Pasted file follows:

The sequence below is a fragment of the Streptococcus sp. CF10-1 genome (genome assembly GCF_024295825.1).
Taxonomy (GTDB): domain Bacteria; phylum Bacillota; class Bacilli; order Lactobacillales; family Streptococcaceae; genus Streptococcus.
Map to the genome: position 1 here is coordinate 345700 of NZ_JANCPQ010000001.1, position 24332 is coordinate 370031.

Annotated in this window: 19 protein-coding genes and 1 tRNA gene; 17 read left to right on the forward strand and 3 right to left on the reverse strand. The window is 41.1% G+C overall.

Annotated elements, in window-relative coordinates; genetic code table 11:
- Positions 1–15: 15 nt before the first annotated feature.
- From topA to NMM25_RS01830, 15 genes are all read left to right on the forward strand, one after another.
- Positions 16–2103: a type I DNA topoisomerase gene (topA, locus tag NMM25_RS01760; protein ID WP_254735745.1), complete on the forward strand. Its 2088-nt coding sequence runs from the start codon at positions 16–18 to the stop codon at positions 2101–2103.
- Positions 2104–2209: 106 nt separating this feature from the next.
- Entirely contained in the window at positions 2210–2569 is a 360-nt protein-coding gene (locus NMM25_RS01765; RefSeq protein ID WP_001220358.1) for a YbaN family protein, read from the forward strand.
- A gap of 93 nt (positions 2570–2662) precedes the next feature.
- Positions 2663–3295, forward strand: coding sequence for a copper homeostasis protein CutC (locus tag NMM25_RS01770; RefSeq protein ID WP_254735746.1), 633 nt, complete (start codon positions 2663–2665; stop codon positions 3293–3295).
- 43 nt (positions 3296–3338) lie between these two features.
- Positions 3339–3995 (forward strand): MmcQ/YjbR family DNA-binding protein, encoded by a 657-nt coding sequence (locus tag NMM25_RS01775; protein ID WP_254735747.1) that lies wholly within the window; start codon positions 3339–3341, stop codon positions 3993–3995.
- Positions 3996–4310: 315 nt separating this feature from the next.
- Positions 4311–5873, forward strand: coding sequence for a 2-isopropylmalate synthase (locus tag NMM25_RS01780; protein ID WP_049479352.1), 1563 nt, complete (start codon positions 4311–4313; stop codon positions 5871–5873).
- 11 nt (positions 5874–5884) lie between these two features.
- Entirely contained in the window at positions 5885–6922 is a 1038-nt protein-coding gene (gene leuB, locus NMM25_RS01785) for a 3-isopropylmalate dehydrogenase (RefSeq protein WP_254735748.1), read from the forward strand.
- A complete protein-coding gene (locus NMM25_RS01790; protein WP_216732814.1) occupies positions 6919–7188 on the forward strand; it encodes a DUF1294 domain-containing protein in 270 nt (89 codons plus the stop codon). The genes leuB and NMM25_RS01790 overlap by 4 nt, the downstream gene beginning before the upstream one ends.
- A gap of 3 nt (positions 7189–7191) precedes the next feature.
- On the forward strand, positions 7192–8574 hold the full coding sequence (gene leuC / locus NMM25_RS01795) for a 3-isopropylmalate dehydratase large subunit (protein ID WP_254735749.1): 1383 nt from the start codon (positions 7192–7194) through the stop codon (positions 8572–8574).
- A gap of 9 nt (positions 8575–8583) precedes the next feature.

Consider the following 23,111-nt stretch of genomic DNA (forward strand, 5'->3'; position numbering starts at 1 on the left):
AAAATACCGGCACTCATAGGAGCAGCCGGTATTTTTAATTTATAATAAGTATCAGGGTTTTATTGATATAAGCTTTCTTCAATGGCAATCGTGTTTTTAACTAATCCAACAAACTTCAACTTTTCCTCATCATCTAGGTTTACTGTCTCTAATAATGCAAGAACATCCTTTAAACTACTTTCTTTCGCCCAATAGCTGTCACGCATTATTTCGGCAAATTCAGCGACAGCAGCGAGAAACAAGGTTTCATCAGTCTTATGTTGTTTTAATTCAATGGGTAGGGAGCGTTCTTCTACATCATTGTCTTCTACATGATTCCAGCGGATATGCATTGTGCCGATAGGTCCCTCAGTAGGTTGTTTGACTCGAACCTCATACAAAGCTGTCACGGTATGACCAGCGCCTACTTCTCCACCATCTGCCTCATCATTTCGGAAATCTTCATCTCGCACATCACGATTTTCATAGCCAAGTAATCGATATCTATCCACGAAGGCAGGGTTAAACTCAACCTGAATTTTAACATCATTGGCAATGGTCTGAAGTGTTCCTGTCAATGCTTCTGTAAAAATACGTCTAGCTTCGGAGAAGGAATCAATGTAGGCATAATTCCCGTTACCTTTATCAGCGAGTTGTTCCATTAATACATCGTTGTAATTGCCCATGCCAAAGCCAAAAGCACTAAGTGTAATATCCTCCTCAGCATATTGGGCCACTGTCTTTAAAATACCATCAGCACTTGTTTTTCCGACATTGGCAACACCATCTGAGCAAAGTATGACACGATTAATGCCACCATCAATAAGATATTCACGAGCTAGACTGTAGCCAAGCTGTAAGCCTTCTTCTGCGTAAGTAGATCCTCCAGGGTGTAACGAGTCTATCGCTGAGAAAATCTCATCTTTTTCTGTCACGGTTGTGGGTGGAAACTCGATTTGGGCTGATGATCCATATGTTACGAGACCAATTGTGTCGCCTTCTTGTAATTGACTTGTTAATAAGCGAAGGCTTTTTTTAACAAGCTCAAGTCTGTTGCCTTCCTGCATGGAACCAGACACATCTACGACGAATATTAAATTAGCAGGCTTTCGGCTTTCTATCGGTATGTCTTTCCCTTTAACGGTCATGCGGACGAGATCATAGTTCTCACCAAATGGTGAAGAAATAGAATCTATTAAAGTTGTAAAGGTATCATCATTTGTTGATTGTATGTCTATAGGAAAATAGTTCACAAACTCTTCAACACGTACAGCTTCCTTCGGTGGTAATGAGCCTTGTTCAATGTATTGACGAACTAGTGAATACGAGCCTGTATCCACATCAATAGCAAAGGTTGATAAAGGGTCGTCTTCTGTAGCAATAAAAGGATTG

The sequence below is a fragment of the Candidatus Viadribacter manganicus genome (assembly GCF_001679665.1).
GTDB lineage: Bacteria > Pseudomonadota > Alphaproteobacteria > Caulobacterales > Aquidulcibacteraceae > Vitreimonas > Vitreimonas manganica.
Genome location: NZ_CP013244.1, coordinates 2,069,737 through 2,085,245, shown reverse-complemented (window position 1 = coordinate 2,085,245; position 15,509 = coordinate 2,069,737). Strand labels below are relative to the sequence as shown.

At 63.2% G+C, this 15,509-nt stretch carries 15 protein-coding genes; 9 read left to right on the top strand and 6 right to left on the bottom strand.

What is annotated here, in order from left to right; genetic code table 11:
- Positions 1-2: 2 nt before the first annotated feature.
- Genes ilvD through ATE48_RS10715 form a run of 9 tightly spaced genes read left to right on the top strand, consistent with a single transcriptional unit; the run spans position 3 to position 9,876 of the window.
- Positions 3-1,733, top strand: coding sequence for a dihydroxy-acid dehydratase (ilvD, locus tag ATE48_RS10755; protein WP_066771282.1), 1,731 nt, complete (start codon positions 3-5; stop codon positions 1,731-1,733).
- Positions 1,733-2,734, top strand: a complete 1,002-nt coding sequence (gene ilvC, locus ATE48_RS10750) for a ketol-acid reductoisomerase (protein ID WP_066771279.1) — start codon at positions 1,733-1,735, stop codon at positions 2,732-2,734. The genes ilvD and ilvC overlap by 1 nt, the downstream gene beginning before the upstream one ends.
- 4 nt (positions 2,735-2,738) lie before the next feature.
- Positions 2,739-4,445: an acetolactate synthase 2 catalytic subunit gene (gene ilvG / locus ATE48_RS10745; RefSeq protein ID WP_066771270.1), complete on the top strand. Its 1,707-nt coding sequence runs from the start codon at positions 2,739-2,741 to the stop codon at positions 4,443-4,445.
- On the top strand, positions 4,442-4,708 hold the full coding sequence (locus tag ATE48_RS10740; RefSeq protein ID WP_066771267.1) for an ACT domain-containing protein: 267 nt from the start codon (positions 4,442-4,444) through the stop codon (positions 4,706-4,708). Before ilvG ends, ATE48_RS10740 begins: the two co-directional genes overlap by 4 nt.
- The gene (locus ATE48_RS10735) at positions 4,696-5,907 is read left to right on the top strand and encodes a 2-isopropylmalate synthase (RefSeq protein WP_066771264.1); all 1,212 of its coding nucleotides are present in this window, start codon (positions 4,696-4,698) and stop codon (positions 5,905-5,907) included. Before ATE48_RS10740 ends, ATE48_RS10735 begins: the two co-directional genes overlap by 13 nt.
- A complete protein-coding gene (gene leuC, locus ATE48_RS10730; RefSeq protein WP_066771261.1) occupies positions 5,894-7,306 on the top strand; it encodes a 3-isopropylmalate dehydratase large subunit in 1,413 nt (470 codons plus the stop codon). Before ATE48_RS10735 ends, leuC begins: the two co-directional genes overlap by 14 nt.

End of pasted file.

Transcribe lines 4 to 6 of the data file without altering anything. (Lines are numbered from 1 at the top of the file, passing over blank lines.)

Annotated in this window: 19 protein-coding genes and 1 tRNA gene; 17 read left to right on the forward strand and 3 right to left on the reverse strand. The window is 41.1% G+C overall.

Annotated elements, in window-relative coordinates; genetic code table 11:
- Positions 1–15: 15 nt before the first annotated feature.